Wikipedia:Wikipedia Signpost/2020-03-29/Recent research

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Disease outbreak uncertainties, AfD forecasting, auto-updating Wikipedia: New research publications on "the fear of being erased" and other topics.


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A monthly overview of recent academic research about Wikipedia and other Wikimedia projects, also published as the Wikimedia Research Newsletter.


See also the page of the monthly Wikimedia Research Showcase for videos and slides of past presentations.

"Uncertainty During New Disease Outbreaks in Wikipedia"

From the abstract and the discussion section:[1]

"New disease outbreaks [e.g. Ebola, MERS, Swine influenza] are often characterized by emergent and changing information which, in turn, require Wikipedia editors to spend time and effort to retrieve and understand information that is sometimes ambiguous, complex, and contradictory. [...] the goals of this study are to identify types of uncertainty expressed by Wikipedia editors during new disease outbreaks, and examine different strategies deployed by Wikipedia editors to manage uncertainty. [...]

Wikipedia editors depend on several strategies to cope with uncertainty during a disease outbreak. These strategies rely primarily on consulting authoritative sources, reporting the uncertainty to the public, ignoring the uncertainty in the interests of maintaining simplicity, and, to a far lesser extent, setting up a mailing list to gather information and science as they emerge over time."

"Analyzing Wikipedia Deletion Debates with a Group Decision-Making Forecast Model"

From the abstract:[2]

"we show that machine learning with natural language processing can accurately forecast the outcomes of group decision-making in online discussions. Specifically, we study Articles for Deletion, a Wikipedia forum for determining which content should be included on the site. Applying this model, we replicate several findings from prior work on the factors that predict debate outcomes; we then extend this prior work and present new avenues for study, particularly in the use of policy citation during discussion. Alongside these findings, we introduce a structured corpus and source code for analyzing over 400,000 deletion debates spanning Wikipedia's history."

"Science Is Shaped by Wikipedia: Evidence From a Randomized Control Trial"

From the abstract and discussion section:[3]

"Incorporating ideas into Wikipedia leads to those ideas being used more in the scientific literature. We provide correlational evidence of this across thousands of Wikipedia articles and causal evidence of it through a randomized control trial where we add new scientific content to Wikipedia. In the months after uploading it, an average new Wikipedia article in Chemistry is read tens of thousands of times and causes changes to hundreds of related scientific journal articles. Patterns in these changes suggest that Wikipedia articles are used as review articles, summarizing an area of science and highlighting the research contributions to it. Consistent with this reference article view, we find causal evidence that when scientific articles are added as references to Wikipedia, those articles accrue more academic citations. [...]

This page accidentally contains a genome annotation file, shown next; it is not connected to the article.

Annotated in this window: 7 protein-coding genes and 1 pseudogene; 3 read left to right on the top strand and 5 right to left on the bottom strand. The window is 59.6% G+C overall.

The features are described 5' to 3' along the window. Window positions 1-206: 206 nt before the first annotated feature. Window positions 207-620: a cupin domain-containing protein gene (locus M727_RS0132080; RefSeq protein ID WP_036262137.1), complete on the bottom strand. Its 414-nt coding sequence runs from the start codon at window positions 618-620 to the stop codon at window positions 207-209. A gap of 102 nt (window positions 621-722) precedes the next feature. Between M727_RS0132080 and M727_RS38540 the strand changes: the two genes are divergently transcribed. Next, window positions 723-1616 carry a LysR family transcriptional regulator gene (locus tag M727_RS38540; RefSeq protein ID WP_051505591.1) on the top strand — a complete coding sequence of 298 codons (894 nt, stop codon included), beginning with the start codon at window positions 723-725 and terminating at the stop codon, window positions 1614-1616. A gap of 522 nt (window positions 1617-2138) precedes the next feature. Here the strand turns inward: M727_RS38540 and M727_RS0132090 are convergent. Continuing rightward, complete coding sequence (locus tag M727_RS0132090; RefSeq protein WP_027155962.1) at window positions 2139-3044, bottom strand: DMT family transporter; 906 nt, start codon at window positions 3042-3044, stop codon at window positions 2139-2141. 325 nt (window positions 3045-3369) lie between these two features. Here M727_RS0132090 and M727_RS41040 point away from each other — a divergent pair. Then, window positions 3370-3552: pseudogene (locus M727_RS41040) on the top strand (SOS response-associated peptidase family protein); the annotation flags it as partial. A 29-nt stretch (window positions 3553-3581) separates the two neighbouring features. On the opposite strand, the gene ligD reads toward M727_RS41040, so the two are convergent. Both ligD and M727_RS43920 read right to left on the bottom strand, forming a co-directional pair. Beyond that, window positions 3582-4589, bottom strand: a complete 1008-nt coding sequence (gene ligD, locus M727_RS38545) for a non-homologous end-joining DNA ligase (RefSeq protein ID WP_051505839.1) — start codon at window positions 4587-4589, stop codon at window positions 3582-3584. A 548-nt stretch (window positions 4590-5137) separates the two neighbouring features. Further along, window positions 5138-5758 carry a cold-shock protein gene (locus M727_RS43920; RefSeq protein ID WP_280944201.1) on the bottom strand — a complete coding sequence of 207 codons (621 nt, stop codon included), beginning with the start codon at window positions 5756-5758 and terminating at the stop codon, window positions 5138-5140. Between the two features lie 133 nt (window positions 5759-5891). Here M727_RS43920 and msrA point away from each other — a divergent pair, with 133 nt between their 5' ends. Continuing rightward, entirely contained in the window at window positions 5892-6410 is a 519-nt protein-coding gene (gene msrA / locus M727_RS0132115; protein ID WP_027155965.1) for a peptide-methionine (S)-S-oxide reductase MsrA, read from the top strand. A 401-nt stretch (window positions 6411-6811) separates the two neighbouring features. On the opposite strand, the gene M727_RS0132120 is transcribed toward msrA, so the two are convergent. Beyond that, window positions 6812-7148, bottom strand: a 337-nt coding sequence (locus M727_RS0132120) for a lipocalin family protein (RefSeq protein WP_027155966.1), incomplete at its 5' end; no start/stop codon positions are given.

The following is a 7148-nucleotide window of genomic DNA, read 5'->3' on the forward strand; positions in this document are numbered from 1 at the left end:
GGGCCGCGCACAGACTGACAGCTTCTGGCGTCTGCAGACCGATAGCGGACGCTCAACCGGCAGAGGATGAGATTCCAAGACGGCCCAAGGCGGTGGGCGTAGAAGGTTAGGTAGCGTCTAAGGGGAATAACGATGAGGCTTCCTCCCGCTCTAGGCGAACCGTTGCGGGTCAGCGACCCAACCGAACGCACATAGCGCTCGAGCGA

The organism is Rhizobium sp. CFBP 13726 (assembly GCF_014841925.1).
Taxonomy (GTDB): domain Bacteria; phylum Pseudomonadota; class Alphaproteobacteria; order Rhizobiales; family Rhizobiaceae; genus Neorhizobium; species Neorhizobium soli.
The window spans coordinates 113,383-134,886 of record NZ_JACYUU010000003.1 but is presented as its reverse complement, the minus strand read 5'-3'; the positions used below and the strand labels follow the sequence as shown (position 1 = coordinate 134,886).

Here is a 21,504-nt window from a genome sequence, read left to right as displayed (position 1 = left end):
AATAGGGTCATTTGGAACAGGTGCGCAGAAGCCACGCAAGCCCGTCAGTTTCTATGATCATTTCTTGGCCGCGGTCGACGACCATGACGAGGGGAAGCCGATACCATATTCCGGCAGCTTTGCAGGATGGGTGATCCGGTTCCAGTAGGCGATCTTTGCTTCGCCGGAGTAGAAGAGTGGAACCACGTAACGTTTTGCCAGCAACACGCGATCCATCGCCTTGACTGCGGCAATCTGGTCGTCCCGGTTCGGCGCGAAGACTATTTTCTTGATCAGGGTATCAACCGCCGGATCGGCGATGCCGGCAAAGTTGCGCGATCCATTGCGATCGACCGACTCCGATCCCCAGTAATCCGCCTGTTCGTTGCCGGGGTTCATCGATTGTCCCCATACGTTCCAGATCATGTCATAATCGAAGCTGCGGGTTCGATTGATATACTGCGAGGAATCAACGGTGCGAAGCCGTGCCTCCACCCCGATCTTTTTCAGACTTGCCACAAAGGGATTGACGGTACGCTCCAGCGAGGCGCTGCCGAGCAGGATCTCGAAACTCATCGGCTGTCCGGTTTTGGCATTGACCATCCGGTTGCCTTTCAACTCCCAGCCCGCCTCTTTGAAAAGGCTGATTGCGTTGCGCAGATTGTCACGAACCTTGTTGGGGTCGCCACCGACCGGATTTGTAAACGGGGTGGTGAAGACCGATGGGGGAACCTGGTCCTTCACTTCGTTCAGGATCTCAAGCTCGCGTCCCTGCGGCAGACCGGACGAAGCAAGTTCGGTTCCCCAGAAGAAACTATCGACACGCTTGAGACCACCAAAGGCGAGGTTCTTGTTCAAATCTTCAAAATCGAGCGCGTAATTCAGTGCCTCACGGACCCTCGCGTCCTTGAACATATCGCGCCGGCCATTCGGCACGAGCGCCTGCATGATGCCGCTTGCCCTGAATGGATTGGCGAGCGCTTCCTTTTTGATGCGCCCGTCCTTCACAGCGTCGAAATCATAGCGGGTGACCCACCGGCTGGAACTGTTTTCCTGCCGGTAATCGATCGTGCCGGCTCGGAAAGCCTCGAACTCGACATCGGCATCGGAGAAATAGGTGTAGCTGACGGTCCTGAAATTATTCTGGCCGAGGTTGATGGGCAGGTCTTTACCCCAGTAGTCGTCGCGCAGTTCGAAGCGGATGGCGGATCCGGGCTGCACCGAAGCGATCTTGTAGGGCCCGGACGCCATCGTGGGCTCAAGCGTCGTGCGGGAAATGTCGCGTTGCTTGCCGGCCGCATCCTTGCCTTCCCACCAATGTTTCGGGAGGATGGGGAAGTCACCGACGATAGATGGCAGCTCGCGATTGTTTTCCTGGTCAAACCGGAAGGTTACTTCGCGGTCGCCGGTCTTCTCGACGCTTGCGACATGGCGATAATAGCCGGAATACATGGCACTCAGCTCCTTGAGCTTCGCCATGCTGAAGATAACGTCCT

For each Wikipedia article that we created for this experiment we paid students $100. Assuming one Wikipedia article (or equivalent contribution) per research paper, the implicit tax on research would be ($100/$220,000 ) = 0.05%. [...] even with many conservative assumptions, dissemination through Wikipedia is ∼ 120× more cost-effective than traditional dissemination techniques."

This research caused community discussions that ultimately led to the creation of a "Wikipedia is not a laboratory" policy on the English Wikipedia.

"'This is exactly how the Nazis ran it': (De)legitimising the EU on Wikipedia"

From the abstract:[4]

"The data examined consist of Wikipedia contributors' debates that took place on a Wikipedia discussion site ('talk page'). Taking a corpus-assisted approach combined with argumentation analysis and aspects of systemic functional linguistics, I found that Wikipedia editors repeatedly propose that Nazi Germany might have been a precursor of the EU today. However, the Wikipedia community ultimately rejects this notion and emphasises the voluntary nature guiding the EU's creation process. Thus, while the EU's legitimacy is indeed contested in the course of the debates, the Wikipedia community eventually rejects this challenge."

"The Dynamics of Peer-Produced Political Information During the 2016 U.S. Presidential Campaign"

From the abstract:[5]

"Drawing on systems justification theory and methods for measuring the enthusiasm gap among voters, this paper quantitatively analyzes the candidates’ biographical and related articles and their editors. Information production and consumption patterns match major events over the course of the campaign, but Trump-related articles show consistently higher levels of engagement than Clinton-related articles."


"Wikipedia2Vec: An Efficient Toolkit for Learning and Visualizing the Embeddings of Words and Entities from Wikipedia"

From the tool documentation and abstract:[6]

Wikipedia2Vec is a tool for learning embeddings of words and entities from Wikipedia. The learned embeddings map similar words and entities close to one another in a continuous vector space.

This tool learns embeddings of words and entities by iterating over entire Wikipedia pages and jointly optimizing the following three submodels:

  • Wikipedia link graph model, which learns entity embeddings by predicting neighboring entities in Wikipedia's link graph [...]
  • Word-based skip-gram model, which learns word embeddings by predicting neighboring words given each word in a text contained on a Wikipedia page.
  • Anchor context model, which aims to place similar words and entities near one another in the vector space[ ...]

The embeddings of entities in a large knowledge base (e.g., Wikipedia) are highly beneficial for solving various natural language tasks that involve real world knowledge. In this paper, we present Wikipedia2Vec, a Python-based open-source tool for learning the embeddings of words and entities from Wikipedia. [...] We also introduce a web-based demonstration of our tool that allows users to visualize and explore the learned embeddings."